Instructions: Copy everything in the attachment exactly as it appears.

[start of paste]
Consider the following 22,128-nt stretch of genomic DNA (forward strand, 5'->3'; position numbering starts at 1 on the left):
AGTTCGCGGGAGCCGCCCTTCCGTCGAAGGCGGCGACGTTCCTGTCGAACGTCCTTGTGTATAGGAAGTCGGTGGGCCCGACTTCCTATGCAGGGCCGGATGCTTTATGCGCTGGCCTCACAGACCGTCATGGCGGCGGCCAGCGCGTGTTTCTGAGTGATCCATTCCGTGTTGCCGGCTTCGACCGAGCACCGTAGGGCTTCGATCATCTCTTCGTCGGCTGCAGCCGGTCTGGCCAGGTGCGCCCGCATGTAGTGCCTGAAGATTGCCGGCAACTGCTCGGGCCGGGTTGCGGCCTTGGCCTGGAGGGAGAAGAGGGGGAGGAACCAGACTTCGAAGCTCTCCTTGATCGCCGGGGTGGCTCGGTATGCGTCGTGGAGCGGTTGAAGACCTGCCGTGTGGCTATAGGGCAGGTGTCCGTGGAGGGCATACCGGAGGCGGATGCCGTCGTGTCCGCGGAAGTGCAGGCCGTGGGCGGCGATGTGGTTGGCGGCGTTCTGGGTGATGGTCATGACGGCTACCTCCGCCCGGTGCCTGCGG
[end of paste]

Consider the following 22,128-nt stretch of genomic DNA (forward strand, 5'->3'; position numbering starts at 1 on the left):
AGTTCGCGGGAGCCGCCCTTCCGTCGAAGGCGGCGACGTTCCTGTCGAACGTCCTTGTGTATAGGAAGTCGGTGGGCCCGACTTCCTATGCAGGGCCGGATGCTTTATGCGCTGGCCTCACAGACCGTCATGGCGGCGGCCAGCGCGTGTTTCTGAGTGATCCATTCCGTGTTGCCGGCTTCGACCGAGCACCGTAGGGCTTCGATCATCTCTTCGTCGGCTGCAGCCGGTCTGGCCAGGTGCGCCCGCATGTAGTGCCTGAAGATTGCCGGCAACTGCTCGGGCCGGGTTGCGGCCTTGGCCTGGAGGGAGAAGAGGGGGAGGAACCAGACTTCGAAGCTCTCCTTGATCGCCGGGGTGGCTCGGTATGCGTCGTGGAGCGGTTGAAGACCTGCCGTGTGGCTATAGGGCAGGTGTCCGTGGAGGGCATACCGGAGGCGGATGCCGTCGTGTCCGCGGAAGTGCAGGCCGTGGGCGGCGATGTGGTTGGCGGCGTTCTGGGTGATGGTCATGACGGCTACCTCCGCCCGGTGCCTGCGG